This unique presentation of one foreigner’s exploration of the world’s largest city over six months was never intended to be a guidebook: no star ratings for luxe hotels or interviews with celebrity chefs here - and wasn’t supposed to be a social commentary: don’t look here for studies on gender roles or the Occupy Movement. But a guidebook (of sorts) is what this simple artist’s sketchbook has become; one filled with the (usually humorous) views and comments about everyday life and ordinary buildings around the various districts of central Tokyo.
Florent’s district maps may be easier to use than the ones in the Frommer’s guidebook - and clearly show the most important places for family travelers, like good supermarkets and convenience stores and coffee shops; the photogenic spots and nice parks and walking-path shortcuts.
Tokyo is not called a beautiful city (except perhaps at night, from a high building, when you can soak in the lights) - but Florent’s colored-pencil sketches give individual personality to even the most ordinary row house or storefront. And his cartoon drawings of shopkeepers, commuters, students, and local police - while, well, simple cartoons, still move past stereotypes and cliches to reveal humanity and show you details you might not ordinarily notice from the tour bus or running through the airport. (Mr. Chavouet’s blog - in French - continues his studies.)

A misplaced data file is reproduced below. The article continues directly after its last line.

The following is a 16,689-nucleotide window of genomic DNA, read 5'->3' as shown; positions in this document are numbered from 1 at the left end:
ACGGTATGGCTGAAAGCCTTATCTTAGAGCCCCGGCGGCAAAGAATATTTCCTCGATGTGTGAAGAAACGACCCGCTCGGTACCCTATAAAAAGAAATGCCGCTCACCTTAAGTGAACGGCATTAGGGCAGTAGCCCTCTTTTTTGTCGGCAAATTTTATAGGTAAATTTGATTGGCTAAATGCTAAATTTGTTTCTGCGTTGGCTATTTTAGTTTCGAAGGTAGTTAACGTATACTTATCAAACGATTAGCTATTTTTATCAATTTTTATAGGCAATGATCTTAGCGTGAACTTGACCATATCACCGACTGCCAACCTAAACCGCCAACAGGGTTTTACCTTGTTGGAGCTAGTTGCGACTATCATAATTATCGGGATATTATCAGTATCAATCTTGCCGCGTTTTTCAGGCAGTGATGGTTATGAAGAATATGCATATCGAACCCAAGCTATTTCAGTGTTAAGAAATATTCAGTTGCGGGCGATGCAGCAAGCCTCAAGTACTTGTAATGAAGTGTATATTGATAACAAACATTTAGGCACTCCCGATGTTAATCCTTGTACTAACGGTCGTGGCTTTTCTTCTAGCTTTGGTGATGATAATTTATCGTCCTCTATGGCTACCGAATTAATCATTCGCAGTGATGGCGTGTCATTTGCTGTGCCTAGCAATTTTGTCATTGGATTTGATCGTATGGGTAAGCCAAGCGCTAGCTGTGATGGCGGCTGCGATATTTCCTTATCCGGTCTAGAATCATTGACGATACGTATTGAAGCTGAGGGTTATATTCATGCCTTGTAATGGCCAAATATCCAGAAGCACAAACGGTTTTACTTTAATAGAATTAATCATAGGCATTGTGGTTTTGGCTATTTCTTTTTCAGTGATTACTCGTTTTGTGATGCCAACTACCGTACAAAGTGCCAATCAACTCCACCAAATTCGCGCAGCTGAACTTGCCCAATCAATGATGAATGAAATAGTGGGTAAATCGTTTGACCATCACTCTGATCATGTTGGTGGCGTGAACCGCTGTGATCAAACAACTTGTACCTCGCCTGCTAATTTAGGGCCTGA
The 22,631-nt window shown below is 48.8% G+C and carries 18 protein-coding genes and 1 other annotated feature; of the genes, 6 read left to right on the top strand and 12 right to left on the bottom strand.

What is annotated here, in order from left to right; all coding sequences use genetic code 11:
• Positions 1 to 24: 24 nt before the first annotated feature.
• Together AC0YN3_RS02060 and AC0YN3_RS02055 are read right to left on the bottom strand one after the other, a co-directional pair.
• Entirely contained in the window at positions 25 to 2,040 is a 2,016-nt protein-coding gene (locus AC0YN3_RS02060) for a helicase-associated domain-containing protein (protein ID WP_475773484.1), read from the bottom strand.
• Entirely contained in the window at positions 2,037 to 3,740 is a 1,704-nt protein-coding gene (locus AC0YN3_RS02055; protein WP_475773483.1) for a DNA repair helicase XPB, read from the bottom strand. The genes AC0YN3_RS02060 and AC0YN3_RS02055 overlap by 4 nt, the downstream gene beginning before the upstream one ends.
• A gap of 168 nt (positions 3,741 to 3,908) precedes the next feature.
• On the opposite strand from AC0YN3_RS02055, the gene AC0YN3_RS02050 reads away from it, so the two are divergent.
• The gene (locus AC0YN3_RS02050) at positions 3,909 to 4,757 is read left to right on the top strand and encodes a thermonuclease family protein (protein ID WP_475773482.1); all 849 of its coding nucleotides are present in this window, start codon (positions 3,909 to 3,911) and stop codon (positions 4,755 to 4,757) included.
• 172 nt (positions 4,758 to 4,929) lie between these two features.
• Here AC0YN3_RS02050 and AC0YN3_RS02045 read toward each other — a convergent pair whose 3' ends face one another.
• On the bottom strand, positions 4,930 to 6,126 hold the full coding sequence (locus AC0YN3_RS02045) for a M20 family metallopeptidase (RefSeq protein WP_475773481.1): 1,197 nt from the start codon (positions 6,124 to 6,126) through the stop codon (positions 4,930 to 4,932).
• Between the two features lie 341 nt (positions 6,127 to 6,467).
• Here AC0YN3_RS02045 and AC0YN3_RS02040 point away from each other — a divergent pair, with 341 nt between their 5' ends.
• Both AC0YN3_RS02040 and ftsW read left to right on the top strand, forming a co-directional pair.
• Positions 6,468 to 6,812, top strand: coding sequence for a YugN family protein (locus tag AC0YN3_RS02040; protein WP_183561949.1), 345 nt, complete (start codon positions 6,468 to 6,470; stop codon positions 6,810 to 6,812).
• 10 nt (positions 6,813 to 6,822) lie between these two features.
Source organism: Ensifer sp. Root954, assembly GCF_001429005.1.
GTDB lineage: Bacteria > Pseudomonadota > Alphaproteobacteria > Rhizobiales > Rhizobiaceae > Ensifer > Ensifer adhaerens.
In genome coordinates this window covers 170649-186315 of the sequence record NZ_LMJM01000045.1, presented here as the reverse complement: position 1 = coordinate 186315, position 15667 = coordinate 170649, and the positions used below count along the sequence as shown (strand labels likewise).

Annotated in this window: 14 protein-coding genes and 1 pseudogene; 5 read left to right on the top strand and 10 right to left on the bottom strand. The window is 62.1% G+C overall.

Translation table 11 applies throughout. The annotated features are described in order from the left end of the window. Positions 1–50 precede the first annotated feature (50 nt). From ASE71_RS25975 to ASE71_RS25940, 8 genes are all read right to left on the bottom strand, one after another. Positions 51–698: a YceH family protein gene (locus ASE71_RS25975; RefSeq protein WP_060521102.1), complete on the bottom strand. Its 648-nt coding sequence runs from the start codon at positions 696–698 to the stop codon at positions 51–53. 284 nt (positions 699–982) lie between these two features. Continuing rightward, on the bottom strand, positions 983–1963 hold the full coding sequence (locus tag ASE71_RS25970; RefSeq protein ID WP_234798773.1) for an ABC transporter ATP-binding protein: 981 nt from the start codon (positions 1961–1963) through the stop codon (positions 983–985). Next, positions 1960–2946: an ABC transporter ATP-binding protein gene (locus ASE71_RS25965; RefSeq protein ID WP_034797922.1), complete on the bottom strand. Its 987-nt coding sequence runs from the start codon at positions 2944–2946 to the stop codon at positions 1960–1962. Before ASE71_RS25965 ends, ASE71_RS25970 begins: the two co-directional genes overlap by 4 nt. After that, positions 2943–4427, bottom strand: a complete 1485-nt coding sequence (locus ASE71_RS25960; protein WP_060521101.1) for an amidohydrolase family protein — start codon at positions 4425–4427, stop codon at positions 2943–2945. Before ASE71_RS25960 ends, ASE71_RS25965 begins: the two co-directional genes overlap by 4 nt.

When our family travels we like to use public transport and walk around, eat simply and try to experience parts of everyday life in the cities we visit. The flowers poking up in an alleyway are no less beautiful than the ones in the Imperial gardens, after all. This book brings back nostalgia we have for our time in Japan - and gives us ideas for our next trip.
Whether you’ve been to Tokyo already or are looking for ideas for a future stopover trip, this book lovingly shows the real side of the city, and is great entertainment.
Standard blogging disclosure: this book was paid for with our own funds.